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Better ways found today: Windmill built from junk; forest created by one man; sugary drinks’ ads to be banned

TessDrive presents a regular summary of online finds, web discoveries that show us better ways to a better world. Ever so slowly, we’ll help you restore your faith in humanity.

The boy who built a windmill

A number of Facebook posts had been recently circulating about a 14-year-old boy from Malawi, named William Kamkwamba, who, according to these posts, “taught himself how to build a windmill from junk, brought power to his village, learned from books he read in the library.”

The compilation article of Forest Parks posted in the Urban Intellectuals website quotes www.williamkamkwamba.com in describing the boy’s uncanny achievement: “William started borrowing books from a small community lending library located at his former primary school. He borrowed an 8th-grade American textbook, ‘Using Energy’, which depicted wind turbines on its cover. He decided to build a windmill to power his family’s home and obviate the need for kerosene, which provided only smoky, flickering, distant and expensive light after dark… William was able to power four light bulbs and charge neighbors’ mobile phones. This system was even equipped with homemade light switches and a circuit breaker made from nails, wire, and magnets. The windmill was later extended to 12 meters to better catch the wind above the trees. A third windmill pumped greywater for irrigation.”

The website also said, “Subsequent projects have included clean water, malaria prevention, solar power and lighting for the six homes in his family compound; a deep water well with a solar-powered pump for clean water, a drip irrigation system.”

The Urban Intellectuals site also posted William’s inspiring TED speech.

Read the full compilation here:

Malawian Teen Taught Himself How To Build A Windmill From Junk, Brought Power To His Village, ALL Learned From Library Books!

Singapore’s ‘war on diabetes’ intensifies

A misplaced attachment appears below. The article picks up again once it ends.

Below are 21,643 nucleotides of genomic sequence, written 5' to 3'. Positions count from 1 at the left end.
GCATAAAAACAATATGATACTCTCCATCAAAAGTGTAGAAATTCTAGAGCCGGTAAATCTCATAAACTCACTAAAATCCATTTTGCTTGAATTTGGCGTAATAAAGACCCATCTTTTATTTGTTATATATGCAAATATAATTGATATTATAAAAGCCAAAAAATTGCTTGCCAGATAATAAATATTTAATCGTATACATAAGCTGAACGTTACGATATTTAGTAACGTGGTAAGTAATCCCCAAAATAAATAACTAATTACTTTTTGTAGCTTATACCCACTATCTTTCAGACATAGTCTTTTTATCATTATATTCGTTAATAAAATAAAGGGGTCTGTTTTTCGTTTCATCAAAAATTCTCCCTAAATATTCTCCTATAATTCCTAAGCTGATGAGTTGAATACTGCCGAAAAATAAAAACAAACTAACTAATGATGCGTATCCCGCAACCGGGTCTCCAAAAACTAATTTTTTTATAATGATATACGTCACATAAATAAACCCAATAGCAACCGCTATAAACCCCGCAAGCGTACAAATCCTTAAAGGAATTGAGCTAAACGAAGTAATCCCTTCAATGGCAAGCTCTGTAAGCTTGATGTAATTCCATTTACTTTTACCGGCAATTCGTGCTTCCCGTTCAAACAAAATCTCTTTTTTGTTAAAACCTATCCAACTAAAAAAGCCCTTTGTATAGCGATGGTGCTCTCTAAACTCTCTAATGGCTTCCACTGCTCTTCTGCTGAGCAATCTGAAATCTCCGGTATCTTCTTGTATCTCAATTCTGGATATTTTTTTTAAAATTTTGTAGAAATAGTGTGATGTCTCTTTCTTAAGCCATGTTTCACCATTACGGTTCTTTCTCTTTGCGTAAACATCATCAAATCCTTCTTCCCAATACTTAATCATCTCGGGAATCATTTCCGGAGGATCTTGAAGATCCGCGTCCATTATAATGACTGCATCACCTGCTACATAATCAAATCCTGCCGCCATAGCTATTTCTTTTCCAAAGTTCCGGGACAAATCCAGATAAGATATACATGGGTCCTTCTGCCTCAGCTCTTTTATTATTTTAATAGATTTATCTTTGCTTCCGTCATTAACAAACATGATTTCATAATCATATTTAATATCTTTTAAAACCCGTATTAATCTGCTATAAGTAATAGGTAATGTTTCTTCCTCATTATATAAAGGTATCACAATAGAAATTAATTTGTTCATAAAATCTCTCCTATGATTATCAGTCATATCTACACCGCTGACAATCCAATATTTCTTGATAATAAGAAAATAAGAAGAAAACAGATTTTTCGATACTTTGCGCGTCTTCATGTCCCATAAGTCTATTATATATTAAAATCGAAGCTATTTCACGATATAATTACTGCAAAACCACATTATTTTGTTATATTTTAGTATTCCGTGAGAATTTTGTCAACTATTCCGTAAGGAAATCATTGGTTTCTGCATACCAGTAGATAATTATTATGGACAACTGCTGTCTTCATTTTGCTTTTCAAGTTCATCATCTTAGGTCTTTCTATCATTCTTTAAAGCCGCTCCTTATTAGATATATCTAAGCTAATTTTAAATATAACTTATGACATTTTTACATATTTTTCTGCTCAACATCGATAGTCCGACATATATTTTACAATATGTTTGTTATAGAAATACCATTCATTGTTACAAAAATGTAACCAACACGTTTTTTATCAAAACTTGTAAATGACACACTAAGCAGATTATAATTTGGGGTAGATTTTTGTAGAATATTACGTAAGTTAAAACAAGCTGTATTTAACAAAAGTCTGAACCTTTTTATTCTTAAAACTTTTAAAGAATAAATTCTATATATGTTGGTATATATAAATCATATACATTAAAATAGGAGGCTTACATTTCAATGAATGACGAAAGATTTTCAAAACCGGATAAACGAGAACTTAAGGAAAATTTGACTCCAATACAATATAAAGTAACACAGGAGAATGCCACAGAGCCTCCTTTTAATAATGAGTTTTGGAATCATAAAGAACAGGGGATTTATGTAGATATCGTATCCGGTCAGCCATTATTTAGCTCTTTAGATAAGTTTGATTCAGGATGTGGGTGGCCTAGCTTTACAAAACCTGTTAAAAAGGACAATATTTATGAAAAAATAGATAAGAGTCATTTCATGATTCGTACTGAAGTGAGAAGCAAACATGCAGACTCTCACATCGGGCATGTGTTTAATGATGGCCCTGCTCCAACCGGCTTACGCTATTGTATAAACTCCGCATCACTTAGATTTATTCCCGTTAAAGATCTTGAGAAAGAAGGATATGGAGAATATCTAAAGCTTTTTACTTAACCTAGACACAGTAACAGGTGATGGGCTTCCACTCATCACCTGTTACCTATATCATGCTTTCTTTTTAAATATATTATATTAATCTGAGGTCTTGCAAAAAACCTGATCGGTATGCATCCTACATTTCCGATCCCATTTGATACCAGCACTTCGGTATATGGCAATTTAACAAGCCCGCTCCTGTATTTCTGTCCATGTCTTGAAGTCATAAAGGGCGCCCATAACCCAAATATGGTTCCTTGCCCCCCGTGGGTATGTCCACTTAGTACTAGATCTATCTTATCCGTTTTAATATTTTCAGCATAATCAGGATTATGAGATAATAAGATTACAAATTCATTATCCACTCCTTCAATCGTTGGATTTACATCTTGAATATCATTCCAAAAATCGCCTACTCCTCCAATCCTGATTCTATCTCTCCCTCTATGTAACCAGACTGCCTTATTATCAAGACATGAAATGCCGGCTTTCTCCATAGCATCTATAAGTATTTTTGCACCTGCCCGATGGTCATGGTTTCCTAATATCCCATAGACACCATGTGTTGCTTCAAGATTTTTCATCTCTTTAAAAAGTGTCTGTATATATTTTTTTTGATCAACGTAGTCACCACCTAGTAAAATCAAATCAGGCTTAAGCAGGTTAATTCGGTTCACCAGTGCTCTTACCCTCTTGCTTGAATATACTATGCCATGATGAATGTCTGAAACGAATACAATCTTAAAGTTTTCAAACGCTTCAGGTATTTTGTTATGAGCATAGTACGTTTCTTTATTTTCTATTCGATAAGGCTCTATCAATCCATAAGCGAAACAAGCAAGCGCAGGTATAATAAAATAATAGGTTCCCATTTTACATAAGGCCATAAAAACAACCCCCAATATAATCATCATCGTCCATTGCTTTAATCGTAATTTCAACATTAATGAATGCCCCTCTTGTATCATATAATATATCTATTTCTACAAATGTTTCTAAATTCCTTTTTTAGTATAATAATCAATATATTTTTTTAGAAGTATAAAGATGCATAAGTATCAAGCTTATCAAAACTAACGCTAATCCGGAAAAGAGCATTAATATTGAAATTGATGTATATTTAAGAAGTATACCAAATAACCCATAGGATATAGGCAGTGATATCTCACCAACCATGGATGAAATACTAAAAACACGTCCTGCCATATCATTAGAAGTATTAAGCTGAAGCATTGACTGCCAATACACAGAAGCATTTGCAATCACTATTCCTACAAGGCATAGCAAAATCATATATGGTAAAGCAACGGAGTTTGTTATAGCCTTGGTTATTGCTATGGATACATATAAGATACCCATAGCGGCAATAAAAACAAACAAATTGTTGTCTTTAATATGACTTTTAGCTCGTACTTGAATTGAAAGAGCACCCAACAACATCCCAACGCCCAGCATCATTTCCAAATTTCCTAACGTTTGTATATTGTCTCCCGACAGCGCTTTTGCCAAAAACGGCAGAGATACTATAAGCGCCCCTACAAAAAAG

CNN Philippines online published last October 11 a news report by Eric Cheung stating Singapore would be “the first country in the world to ban ads for unhealthy drinks with high sugar content,” clearly intensifying the city state’s ongoing “war on diabetes.”

According to the report, “The ban, which will apply to ‘the least healthy’ sugar-sweetened beverages, will cover all media platforms including print, broadcast and online, said Edwin Tong, Senior Minister of State for the city-state’s Ministry of Health.”

The report quoted the ministry as including “soft drinks, juices, yogurt drinks and instant coffee” to be among the beverages affected by the new regulation.

Further details of the ban, including new regulations on product labels, would be announced “in the next few months,” the report said.

Read the full story here:

Singapore to become first country banning ads on sugary drinks

The man who planted an entire forest

The story of 55-year-old Jadav “Molai” Payeng, a native of of the Mishing tribe of Jorhat district in Assam in northeastern India, is so astounding and inspiring, that no less than two online sites–Your Story and Nas Daily–have featured him and his achievement.

It all started in April 1979 when Jadav–then a 16-year-old–was shocked to see over a hundred snakes being twisted lifelessly on a deserted sandbar in Aruna Sapori, a river island on the Brahmaputra. Earlier, floods had denuded the island, causing widespread death and destruction in the area. Jadav decided to do something, and the villagers advised him to grow trees. With 50 seeds and 25 bamboo plants offered by the villagers, Jadav then set out to do his life’s work: Plant at least one tree everyday.

Now, 40 years later, Jadav has an entire forest, an area of about 550 hectares or 1,360 acres, to show for his efforts. Not only has he singlehandedly created a forest bigger than New York’s Central Park, but all forms of wildlife have also returned to the once barren desert.

Read and watch this incredible story here:

Meet Jadav Payeng, the man who single-handedly planted an entire forest